instance. Pyloroplasty could be reserved as a second line management option. The potential for compromise to the vascular supply of the stomach should be minimized if dissection is kept close to the gastric wall at the site of the stricture. The removal of a segment of stomach could result in an element of tension at the gastrogastric anastomosis that should be alleviated by adequate mobilization of the gastric antrum off the anterior surface of the pancreas. A gastric bypass can be reserved as an escape strategy if there is unexpectedly considerable compromise to the vascularity of the stomach. We reported resolution of symptoms in our 2 patients after laparoscopic median gastrectomy, though 1 patient required postoperative endoscopic dilation for mild, but rather symptomatic, stenosis at the gastrogastric anastomosis. We summarize that laparoscopic median gastrectomy to deal with gastric stenosis after LSG is a safe and feasible option in patients who failed endoscopic treatment and in whom there is a desire to avoid seromyotomy or conversion to gastric bypass. Disclosures The authors have no commercial associations that might be a conflict of interest in relation to this article. References [1] Tzovaras G, Papamargaritis D, Sioka E, et al. Symptoms suggestive of dumping syndrome after provocation in patients after laparoscopic sleeve gastrectomy. Obes Surg 2012;22:23–8. [2] Gagner M, Deitel M, Erickson AL, Crosby RD. Survey on laparoscopic sleeve gastrectomy (LSG) at the Fourth International Consensus Summit on sleeve gastrectomy. Obes Surg 2013;23:2013–7. [3] Burgos AM, Csendes A, Braghetto I. Gastric stenosis after laparoscopic sleeve gastrectomy in morbidly obese patients. Obes Surg 2013;23:1481–6. [4] Dapri G, Cadière GB, Himpens J. Laparoscopic seromyotomy for long stenosis after sleeve gastrectomy with or without duodenal switch. Obes Surg 2009;19:495–9. [5] Parikh A, Alley JB, Peterson RM, et al. Management options for symptomatic stenosis after laparoscopic vertical sleeve gastrectomy in the morbidly obese. Surg Endosc 2012;26:738–46. [6] Yuval JB, Mintz Y, Cohen MJ, Rivkind AI, Elazary R. The effects of bougie caliber on leaks and excess weight loss following laparoscopic sleeve gastrectomy. Is there an ideal bougie size? Obes Surg 2013;23: 1685–91. [7] Yehoshua RT, Eidelman LA, Stein M, et al. Laparoscopic sleeve gastrectomy—volume and pressure assessment. Obes Surg 2008;18: 1083–8. [8] Vilallonga R, Himpens J, van de Vrande S. Laparoscopic management of persistent strictures after laparoscopic sleeve gastrectomy. Obes Surg 2013;23:1655–61. [9] Parikh M, Gagner M. Laparoscopic revision of gastrogastric stricture with a transoral circular stapler. Surg Innov 2007;14:225–30.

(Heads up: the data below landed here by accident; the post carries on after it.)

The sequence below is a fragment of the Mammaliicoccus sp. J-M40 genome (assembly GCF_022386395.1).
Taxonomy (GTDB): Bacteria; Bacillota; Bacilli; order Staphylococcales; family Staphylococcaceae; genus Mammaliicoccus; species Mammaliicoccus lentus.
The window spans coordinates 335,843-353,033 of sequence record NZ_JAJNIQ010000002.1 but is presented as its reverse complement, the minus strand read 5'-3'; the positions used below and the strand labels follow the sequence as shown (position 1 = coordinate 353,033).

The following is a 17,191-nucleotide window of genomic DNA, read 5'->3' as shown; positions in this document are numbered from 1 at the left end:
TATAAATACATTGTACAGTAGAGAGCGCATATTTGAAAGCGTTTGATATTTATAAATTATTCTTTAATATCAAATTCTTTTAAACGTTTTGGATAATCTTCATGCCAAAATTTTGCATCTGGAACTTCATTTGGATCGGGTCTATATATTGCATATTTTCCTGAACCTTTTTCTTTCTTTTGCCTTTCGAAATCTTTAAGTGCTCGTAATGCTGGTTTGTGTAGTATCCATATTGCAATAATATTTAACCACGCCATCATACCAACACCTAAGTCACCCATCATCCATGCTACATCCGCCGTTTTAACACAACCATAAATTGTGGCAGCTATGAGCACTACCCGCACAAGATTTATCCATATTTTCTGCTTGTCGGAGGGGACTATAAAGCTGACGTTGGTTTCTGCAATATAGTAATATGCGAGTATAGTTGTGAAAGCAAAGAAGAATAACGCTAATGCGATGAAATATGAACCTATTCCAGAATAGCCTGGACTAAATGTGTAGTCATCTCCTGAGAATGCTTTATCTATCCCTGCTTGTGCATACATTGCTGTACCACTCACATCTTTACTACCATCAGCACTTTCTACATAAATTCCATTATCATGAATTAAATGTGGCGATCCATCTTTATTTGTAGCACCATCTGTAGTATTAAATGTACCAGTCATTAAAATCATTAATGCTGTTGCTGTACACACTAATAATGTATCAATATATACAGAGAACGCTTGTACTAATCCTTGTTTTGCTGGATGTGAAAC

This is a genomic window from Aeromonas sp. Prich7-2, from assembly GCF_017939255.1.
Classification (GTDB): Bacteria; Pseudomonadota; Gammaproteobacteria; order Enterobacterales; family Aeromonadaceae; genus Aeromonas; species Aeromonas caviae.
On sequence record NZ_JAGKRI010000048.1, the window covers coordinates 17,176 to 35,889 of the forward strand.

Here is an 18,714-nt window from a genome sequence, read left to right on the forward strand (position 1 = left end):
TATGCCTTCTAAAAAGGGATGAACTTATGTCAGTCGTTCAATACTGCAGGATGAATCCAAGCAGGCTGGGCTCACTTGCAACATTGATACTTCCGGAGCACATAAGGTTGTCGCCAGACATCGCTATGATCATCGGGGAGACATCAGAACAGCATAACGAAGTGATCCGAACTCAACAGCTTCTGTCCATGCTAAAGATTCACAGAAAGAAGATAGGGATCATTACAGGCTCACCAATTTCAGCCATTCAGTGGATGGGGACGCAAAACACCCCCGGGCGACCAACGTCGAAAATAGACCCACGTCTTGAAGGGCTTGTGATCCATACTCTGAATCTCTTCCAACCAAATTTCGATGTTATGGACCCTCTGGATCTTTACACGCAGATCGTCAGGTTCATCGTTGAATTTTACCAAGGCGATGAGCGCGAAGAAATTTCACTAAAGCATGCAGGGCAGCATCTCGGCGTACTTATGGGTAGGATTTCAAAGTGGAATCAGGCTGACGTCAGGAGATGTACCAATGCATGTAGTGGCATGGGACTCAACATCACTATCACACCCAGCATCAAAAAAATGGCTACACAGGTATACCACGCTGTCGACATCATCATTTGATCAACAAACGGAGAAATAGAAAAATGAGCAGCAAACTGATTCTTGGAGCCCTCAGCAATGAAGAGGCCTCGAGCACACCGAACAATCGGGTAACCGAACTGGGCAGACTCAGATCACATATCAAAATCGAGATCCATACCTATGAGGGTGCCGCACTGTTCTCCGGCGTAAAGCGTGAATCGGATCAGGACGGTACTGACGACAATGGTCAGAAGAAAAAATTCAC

Laparoscopic median gastrectomy for stenosis following sleeve gastrectomy.

Laparoscopic sleeve gastrectomy (LSG) has become an established primary bariatric procedure. Gastric stenosis after LSG has been reported in a few stu...